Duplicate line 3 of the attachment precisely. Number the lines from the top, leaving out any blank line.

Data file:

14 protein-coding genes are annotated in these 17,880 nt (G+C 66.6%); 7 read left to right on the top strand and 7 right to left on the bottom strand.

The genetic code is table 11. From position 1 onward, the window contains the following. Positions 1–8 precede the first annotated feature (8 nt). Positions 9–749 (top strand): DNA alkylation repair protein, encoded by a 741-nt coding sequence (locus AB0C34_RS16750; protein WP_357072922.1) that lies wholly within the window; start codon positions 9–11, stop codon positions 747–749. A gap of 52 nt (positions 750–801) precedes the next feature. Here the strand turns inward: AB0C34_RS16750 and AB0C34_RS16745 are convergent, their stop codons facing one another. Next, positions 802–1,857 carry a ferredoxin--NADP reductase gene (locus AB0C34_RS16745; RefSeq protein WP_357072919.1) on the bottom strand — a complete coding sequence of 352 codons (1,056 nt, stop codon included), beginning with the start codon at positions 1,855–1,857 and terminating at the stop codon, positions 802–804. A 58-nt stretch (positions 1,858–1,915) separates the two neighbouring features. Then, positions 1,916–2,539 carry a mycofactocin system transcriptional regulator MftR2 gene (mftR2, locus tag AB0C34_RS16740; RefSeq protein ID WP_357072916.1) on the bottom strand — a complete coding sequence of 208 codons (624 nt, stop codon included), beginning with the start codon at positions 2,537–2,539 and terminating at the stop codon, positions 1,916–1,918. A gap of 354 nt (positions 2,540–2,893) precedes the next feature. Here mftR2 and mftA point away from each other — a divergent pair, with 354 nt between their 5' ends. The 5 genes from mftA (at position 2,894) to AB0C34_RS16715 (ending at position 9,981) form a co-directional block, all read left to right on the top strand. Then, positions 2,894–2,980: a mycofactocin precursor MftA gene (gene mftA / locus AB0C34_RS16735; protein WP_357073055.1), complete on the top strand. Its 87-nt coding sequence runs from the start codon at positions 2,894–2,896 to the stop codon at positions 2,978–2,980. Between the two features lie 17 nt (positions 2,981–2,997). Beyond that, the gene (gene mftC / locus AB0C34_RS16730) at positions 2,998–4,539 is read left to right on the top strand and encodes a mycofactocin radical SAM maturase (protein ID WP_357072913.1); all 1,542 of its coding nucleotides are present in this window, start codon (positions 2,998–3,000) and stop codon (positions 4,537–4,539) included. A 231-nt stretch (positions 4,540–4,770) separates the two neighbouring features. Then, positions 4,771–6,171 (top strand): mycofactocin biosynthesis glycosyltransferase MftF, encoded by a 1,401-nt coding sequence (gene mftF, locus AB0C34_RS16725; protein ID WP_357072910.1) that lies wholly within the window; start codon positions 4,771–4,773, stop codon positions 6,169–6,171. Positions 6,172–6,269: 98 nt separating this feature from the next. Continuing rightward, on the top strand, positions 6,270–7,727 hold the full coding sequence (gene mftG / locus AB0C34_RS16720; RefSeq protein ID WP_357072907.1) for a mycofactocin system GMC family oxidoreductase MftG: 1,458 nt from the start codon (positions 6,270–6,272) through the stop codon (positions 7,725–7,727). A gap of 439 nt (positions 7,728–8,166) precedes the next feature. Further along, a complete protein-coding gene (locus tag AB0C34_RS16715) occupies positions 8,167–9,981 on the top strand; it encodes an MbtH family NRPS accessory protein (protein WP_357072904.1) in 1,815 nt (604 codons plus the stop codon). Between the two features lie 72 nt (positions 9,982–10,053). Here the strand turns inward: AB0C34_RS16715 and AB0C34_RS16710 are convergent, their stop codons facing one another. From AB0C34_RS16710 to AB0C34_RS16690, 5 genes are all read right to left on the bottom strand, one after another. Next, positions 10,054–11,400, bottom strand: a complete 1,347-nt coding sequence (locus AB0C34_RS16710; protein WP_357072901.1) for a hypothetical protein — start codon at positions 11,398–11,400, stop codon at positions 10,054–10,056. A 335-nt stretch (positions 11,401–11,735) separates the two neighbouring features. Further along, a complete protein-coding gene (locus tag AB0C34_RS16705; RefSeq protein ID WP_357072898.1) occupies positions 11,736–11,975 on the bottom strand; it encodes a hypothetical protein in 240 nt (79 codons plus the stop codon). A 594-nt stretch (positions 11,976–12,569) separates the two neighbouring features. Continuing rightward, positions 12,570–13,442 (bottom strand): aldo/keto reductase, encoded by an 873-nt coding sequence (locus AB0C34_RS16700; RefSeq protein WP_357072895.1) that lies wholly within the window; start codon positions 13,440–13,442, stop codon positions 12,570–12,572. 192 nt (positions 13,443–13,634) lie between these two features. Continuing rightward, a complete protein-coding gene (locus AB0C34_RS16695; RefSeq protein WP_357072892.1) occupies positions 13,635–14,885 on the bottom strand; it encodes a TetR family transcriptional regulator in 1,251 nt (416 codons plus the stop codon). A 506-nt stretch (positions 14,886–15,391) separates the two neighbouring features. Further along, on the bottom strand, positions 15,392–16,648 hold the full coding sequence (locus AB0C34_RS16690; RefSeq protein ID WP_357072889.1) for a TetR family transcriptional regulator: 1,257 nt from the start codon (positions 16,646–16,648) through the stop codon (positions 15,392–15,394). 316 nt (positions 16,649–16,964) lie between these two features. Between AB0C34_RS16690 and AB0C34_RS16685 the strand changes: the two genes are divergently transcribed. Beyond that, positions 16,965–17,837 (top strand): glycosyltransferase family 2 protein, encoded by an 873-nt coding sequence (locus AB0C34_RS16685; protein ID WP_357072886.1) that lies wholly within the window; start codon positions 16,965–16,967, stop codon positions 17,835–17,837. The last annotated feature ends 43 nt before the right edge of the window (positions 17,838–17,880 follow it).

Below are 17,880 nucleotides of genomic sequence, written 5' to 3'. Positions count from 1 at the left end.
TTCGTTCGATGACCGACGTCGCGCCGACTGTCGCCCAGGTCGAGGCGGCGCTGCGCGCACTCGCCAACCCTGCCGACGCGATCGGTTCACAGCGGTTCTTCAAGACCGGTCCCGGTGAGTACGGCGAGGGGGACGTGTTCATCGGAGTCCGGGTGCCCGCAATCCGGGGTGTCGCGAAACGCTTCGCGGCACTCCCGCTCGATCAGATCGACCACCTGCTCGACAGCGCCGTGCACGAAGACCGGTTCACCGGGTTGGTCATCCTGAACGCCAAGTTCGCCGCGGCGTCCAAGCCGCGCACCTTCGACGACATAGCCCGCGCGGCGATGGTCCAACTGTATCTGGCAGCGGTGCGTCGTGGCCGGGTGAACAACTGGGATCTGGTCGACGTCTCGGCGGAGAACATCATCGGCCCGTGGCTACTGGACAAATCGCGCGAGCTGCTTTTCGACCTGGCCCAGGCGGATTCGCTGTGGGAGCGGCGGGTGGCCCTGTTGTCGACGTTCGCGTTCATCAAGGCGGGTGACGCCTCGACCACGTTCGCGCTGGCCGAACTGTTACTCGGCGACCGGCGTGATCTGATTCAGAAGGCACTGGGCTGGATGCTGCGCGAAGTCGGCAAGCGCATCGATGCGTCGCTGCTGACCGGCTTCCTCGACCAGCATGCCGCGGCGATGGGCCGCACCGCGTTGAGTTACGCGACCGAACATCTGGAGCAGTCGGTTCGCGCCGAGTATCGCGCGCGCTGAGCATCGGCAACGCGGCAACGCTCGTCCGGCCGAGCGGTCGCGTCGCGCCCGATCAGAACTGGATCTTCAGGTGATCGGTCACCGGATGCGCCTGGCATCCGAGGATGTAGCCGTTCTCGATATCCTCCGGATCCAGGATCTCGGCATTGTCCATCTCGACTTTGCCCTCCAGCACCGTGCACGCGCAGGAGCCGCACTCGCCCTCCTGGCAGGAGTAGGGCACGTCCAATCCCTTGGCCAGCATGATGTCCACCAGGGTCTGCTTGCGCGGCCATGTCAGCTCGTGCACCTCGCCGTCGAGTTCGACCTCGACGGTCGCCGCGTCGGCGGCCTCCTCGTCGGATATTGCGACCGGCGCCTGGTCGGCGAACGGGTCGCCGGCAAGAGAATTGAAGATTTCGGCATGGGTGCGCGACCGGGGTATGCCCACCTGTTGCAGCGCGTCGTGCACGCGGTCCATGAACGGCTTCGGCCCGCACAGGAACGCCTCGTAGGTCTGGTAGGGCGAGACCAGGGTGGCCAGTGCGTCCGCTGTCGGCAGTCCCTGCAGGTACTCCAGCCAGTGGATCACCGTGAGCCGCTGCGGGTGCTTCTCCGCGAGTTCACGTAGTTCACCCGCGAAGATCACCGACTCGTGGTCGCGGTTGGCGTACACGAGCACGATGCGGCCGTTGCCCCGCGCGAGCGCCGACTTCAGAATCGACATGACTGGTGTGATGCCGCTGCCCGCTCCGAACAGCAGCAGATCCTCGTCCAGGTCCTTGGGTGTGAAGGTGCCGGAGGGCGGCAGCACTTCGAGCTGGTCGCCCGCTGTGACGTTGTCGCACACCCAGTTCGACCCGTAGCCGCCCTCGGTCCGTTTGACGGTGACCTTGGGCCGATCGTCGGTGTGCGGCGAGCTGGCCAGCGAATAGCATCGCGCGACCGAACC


Below are 17,880 nucleotides of genomic sequence, written 5' to 3'. Positions count from 1 at the left end.